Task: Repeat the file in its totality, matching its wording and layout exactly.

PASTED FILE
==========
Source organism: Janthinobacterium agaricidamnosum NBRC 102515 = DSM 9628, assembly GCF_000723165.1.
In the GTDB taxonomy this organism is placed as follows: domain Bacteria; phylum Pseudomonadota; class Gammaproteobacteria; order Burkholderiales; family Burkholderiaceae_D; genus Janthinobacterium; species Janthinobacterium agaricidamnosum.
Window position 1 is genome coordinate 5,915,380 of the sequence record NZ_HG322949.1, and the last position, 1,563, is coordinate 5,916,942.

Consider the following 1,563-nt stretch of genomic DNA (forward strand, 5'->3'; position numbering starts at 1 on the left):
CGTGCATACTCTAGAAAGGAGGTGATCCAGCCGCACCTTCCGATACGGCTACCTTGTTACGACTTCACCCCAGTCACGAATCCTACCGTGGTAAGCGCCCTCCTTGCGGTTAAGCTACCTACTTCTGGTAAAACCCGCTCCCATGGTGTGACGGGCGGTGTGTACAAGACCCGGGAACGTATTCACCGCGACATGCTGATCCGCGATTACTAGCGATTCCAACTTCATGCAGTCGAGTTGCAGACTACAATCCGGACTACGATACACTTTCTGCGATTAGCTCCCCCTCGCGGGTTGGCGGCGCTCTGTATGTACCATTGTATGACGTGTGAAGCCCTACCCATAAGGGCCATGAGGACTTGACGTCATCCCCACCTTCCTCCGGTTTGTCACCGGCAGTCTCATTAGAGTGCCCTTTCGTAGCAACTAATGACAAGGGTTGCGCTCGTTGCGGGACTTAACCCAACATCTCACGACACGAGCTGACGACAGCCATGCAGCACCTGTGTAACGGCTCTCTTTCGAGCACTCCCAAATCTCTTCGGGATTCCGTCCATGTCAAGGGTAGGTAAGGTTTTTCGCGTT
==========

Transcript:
Source organism: Janthinobacterium agaricidamnosum NBRC 102515 = DSM 9628, assembly GCF_000723165.1.
In the GTDB taxonomy this organism is placed as follows: domain Bacteria; phylum Pseudomonadota; class Gammaproteobacteria; order Burkholderiales; family Burkholderiaceae_D; genus Janthinobacterium; species Janthinobacterium agaricidamnosum.
Window position 1 is genome coordinate 5,915,380 of the sequence record NZ_HG322949.1, and the last position, 1,563, is coordinate 5,916,942.

Consider the following 1,563-nt stretch of genomic DNA (forward strand, 5'->3'; position numbering starts at 1 on the left):
CGTGCATACTCTAGAAAGGAGGTGATCCAGCCGCACCTTCCGATACGGCTACCTTGTTACGACTTCACCCCAGTCACGAATCCTACCGTGGTAAGCGCCCTCCTTGCGGTTAAGCTACCTACTTCTGGTAAAACCCGCTCCCATGGTGTGACGGGCGGTGTGTACAAGACCCGGGAACGTATTCACCGCGACATGCTGATCCGCGATTACTAGCGATTCCAACTTCATGCAGTCGAGTTGCAGACTACAATCCGGACTACGATACACTTTCTGCGATTAGCTCCCCCTCGCGGGTTGGCGGCGCTCTGTATGTACCATTGTATGACGTGTGAAGCCCTACCCATAAGGGCCATGAGGACTTGACGTCATCCCCACCTTCCTCCGGTTTGTCACCGGCAGTCTCATTAGAGTGCCCTTTCGTAGCAACTAATGACAAGGGTTGCGCTCGTTGCGGGACTTAACCCAACATCTCACGACACGAGCTGACGACAGCCATGCAGCACCTGTGTAACGGCTCTCTTTCGAGCACTCCCAAATCTCTTCGGGATTCCGTCCATGTCAAGGGTAGGTAAGGTTTTTCGCGTT